Mukluk

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Ceremonial kamik boots worn by women in Greenland during special occasions.

Mukluks or Kamik (ᑲᒥᒃ [kaˈmik][1]) (singular: kamak, plural: kamiit) are a soft boot traditionally made of reindeer skin or sealskin and were originally worn by Arctic aboriginal people, including the Inuit and Yupik. The term mukluk is often used for any soft boot designed for cold weather and modern designs are often similar to high-top athletic shoes. The word "mukluk" is of Yupik origin, from maklak, the bearded seal, while "kamik" is an Inuit word. In the Inuipiaq language the "u" makes an "oo" sound, and so the spelling "maklak" is used with the same pronunciation.

Sealskin kamik
Felt mukluks with deerskin foot

Another type of boot, sometimes called an Inuit boot, originating in Greenland and the eastern part of Alaska, are made by binding them with animal cartilage and have a centre seam running down to the foot of the boot.

Mukluks weigh little and allow hunters to move very quietly. They may be adorned with pompons and beads and may be lined with furs such as rabbit, fox and raccoon.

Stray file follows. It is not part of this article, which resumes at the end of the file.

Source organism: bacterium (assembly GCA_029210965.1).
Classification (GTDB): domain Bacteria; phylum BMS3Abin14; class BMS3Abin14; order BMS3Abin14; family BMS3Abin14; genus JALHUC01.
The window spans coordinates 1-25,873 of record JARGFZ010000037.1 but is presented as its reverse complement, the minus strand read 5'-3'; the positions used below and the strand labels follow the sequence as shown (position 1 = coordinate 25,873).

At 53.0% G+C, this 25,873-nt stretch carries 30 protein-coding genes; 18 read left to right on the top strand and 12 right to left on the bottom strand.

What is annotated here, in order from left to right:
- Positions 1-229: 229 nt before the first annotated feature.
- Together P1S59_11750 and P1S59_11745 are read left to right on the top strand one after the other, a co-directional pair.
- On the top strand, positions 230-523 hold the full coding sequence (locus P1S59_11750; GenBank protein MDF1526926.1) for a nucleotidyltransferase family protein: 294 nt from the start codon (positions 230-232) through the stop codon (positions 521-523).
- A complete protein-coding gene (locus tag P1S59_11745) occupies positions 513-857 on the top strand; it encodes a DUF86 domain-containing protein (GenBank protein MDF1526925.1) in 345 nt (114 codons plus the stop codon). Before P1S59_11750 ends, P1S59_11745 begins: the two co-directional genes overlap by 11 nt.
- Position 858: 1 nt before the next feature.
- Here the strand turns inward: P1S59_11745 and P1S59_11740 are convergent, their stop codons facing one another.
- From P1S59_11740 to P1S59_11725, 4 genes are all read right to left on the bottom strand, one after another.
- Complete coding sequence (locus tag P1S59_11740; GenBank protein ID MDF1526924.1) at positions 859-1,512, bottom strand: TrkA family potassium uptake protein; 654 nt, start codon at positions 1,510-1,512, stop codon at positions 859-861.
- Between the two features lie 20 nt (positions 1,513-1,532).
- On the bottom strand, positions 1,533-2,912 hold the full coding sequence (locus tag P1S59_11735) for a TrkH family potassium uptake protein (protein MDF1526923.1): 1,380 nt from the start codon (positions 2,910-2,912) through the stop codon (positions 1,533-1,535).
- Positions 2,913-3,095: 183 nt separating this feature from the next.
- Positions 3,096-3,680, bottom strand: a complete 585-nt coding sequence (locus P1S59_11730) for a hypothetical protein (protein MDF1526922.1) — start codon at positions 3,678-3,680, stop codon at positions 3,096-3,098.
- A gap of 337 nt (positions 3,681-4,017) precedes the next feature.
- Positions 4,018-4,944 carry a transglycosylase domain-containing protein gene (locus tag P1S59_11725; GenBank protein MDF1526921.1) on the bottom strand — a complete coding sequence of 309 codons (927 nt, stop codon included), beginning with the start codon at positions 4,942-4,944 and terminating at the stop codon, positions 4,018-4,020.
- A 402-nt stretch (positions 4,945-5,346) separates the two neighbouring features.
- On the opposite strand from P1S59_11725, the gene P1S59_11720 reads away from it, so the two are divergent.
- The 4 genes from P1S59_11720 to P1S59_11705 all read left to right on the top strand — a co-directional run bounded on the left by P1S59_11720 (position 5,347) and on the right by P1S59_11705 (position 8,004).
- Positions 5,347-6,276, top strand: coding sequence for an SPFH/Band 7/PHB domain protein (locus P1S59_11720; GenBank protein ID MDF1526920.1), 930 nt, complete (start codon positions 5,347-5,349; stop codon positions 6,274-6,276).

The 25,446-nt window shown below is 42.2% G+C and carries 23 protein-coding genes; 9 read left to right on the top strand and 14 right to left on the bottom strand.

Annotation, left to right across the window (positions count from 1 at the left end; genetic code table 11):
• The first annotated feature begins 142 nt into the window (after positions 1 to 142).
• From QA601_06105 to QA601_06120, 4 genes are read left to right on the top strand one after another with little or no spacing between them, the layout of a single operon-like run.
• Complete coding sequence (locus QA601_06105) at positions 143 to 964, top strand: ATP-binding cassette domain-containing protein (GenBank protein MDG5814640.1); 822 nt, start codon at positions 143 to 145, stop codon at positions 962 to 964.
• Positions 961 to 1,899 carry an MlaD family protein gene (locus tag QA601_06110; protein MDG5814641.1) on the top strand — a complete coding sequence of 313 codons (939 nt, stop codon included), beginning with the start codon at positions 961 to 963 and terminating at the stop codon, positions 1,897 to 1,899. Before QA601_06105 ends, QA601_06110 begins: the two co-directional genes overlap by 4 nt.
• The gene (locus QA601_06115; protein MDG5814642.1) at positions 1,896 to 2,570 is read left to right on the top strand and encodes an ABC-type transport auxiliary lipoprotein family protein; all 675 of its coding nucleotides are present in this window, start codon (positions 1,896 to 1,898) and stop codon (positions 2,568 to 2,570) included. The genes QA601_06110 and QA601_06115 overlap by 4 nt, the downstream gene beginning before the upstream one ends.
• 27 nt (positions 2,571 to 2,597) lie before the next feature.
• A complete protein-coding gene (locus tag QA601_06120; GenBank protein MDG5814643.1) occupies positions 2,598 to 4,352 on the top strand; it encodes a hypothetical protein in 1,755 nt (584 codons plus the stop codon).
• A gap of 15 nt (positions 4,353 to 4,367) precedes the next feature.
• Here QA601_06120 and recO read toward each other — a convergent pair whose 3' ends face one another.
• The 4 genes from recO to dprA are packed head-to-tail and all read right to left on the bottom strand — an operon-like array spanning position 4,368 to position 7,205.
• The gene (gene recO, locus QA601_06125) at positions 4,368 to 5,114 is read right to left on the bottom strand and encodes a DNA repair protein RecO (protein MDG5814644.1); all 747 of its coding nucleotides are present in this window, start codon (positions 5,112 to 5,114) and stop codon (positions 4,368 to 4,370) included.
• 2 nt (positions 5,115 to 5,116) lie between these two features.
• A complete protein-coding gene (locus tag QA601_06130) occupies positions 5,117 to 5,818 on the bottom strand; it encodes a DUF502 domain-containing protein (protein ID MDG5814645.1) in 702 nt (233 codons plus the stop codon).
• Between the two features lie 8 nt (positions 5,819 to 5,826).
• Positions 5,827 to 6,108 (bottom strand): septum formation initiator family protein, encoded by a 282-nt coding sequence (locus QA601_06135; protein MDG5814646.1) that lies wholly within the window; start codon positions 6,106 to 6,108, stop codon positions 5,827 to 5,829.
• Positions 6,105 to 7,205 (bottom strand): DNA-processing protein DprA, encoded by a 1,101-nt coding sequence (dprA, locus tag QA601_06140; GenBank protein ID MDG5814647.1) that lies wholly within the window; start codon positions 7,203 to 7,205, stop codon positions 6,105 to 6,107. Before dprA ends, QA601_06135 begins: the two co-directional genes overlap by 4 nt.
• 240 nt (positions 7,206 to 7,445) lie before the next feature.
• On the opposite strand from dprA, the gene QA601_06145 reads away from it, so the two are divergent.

The design of the mukluk is used for the industrial manufacture of cold-weather boots, especially paired with a rugged contemporary sole. The key component of its success is its ability to breathe, that is, to allow air exchange. This is an advantage in extremely cold conditions where perspiration may become a factor in frostbite on one's feet. The bulkiness paired with their poor performance in slush makes them less ideal for the casual winter wearer.[2]

Another kind of mukluk, typically made out of wool or a wool-rayon blend, is knitted with a soft leather sole. Often called "Slipper Socks", these were the traditional mukluk worn by the people of the Hindu Kush Mountains. These soft mukluks can be worn by ballet dancers in place of leg/foot warmers, for a comfy pair of slippers to warm up one's feet at home, or around a warm camp fire during a summer camping trip.

See also[edit]

References[edit]

  1. ^ kamik Inuktitut Living Dictionary. Retrieved September 14, 2012, from link.
  2. ^ John, Long (2000). The Complete Hiker. ISBN 0-07-135818-8.